Colombia is among the strongest growing nations in Latin America, growing faster than the OECD average. Poverty fell from 42% to 27% between 2008 and 2018 as did unemployment from 11.3% to 9.4%. Reforms in the government have reduced informality and improved the business environment. While Colombia is currently experiencing political turmoil, the tech scene continues to bloom.
Colombia is the 4th largest software and IT services market in the region, with growing investment in key sectors such as industrial manufacturing, e-gov, finance, and communications. The government has created significant science & technology parks such as Ruta N in Medellin which aims to be the largest in Latin America. With 11 submarine communications cables and taking 13.1% of all sales in the region, Colombia has established itself as a premier location for Business Processing Outsourcing as well.
The country has also been driving towards digitization and broadband adoptions through its “The Digital Future is for All” plan. Opportunities emerge in the government’s drive towards 5G adoption as while the Telecommunications industry contributes greatly to Colombia’s GDP, mobile adoption rates remain the lowest in Latin America, leaving room for mobile technology solutions providers to enter. The government has also introduced tax exemptions on basic mobile devices to support adoption rates.
Colombian home broadband takes up the majority of internet usage in the country, and with the pandemic accelerating broadband traffic, opportunities arise for FTTH solutions providers. Similarly, Colombian fintech and banking are ripe for solutions providers, with 70% of Colombians currently unbanked. The government pushes for growth in the financial digitisation sector, with specific attention to e-Payments and fintech, and significant potential in Business landing and receivables financing solutions.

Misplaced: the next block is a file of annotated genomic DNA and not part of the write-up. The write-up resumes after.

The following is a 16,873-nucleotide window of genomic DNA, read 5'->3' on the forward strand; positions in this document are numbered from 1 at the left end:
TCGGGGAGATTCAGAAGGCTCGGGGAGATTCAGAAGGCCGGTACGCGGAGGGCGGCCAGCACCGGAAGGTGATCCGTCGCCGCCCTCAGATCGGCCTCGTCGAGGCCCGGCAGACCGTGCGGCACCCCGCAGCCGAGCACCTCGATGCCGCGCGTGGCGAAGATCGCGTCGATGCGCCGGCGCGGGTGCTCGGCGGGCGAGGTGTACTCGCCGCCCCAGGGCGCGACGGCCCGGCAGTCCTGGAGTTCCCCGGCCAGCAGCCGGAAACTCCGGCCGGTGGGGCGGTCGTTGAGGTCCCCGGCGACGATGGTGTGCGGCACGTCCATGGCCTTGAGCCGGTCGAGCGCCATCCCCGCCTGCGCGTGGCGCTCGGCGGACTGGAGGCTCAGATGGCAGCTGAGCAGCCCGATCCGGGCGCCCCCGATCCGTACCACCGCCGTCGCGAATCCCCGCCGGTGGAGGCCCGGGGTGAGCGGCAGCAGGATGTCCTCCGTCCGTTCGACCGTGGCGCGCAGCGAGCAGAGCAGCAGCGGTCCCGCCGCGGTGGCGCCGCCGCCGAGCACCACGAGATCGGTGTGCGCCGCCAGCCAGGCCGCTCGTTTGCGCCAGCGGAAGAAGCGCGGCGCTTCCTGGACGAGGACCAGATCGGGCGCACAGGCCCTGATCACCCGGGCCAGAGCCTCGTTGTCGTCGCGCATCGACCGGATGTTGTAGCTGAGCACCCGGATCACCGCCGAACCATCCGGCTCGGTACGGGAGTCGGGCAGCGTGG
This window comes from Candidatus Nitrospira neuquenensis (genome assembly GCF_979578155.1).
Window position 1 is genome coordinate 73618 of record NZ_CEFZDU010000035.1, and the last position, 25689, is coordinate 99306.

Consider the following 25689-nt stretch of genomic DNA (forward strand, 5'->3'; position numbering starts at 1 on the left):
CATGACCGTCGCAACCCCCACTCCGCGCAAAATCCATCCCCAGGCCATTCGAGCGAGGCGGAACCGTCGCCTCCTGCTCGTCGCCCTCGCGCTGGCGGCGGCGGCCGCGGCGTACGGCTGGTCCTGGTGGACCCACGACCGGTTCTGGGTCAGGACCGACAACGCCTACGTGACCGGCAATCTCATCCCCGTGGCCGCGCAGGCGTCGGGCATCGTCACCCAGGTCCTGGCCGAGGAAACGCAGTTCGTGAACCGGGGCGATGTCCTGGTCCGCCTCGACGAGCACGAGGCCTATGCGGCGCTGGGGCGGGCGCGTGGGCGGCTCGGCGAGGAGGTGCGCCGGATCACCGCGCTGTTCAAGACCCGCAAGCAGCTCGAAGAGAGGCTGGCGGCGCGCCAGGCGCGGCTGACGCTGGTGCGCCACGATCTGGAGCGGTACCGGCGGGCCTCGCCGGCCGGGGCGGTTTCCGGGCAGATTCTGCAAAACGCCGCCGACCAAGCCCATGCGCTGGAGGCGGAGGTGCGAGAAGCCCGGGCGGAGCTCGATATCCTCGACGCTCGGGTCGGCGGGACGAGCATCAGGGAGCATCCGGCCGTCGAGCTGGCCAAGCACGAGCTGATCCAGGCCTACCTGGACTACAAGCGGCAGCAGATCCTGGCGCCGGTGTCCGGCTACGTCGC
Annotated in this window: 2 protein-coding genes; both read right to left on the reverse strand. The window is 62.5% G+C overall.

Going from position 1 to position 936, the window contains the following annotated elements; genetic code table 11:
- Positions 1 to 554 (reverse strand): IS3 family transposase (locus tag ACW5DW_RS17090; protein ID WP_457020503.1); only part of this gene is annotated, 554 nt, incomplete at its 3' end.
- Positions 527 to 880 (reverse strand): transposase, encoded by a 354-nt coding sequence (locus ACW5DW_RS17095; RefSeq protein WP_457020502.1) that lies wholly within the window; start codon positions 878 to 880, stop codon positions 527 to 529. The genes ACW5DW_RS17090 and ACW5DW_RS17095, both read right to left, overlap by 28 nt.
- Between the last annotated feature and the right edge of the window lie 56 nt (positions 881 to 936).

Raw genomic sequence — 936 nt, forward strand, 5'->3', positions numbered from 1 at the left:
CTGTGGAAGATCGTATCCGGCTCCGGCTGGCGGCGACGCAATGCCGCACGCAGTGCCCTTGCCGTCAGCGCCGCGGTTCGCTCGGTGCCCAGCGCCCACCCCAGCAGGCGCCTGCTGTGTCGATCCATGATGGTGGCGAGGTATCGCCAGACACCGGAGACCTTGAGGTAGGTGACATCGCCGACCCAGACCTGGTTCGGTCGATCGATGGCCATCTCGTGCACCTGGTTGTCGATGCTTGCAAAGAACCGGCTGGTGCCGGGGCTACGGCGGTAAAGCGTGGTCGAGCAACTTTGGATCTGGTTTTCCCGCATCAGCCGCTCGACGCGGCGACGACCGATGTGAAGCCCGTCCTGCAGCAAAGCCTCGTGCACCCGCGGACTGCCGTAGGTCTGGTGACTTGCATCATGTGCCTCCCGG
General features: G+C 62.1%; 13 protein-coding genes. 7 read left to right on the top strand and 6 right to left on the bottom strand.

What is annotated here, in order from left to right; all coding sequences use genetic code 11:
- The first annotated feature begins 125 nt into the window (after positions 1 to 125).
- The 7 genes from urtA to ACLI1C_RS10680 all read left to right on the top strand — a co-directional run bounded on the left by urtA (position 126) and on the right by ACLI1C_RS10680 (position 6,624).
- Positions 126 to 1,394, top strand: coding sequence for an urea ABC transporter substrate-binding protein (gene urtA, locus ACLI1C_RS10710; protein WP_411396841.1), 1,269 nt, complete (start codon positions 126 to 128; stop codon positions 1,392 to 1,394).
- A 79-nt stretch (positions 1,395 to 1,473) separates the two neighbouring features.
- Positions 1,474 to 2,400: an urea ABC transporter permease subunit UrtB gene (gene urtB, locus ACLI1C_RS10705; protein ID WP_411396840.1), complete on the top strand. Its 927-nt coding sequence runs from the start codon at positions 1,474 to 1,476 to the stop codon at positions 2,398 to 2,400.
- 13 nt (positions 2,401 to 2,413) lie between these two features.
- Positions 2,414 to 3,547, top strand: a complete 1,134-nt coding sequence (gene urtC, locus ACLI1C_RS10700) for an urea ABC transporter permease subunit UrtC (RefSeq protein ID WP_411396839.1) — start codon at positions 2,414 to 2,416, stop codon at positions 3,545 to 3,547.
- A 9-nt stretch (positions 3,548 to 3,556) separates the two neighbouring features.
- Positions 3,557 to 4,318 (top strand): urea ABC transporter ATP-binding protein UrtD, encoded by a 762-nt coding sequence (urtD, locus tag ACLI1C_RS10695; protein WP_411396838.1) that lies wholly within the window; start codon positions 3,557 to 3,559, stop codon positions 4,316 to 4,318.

Mexico has the second largest GDP in Latin America, behind Brazil and is in the midst of rapid digitisation that is predicted to boost its GDP by up to 15%. Since 2012, the government’s National Digital Strategy has been transforming the country’s digital landscape, focusing on the public sector. On the digital government front, Mexico has improved across international indices since 2018. In 2016, Cisco Systems predicted Mexican internet penetration at 61% by 2021, in 2019, internet penetration had hit 70%.
Mexico is currently acceptable in digital maturity, according to a McKinsey & Company report which measures the ability of citizens to participate in a digital society. The country’s digital foundations remain its weak spot as citizens lack access to high-speed internet and many lack bank accounts. Yet, the government’s focus on public sector digitisation through initiatives such as the gob.mx platform is pushing Mexico towards a “very good” rating. Gob.mx is a one stop platform that allows citizens access to 34,000 databases from 250 government institutions and 5,400 public services, and is the centrepiece of the government’s digitisation efforts.
While the pandemic has slowed down Mexico’s IT sector growth, an IDC report suggests that banking and telecom sectors will see immediate recovery. As the government begins its transition toward 5G, the telecom industry, making up 3% of the country’s GDP, becomes more important than ever. Opportunities for Fibre to The X solutions providers are present in this transition, and is supported by Mexico’s Red Compartida, a modern nationwide broadband wireless 4.5G voice and data network.
Though entry into Mexico is difficult as it is not the most digitally evolved and does not possess strong local talent, the potential available to companies who decide to do so is well worth it.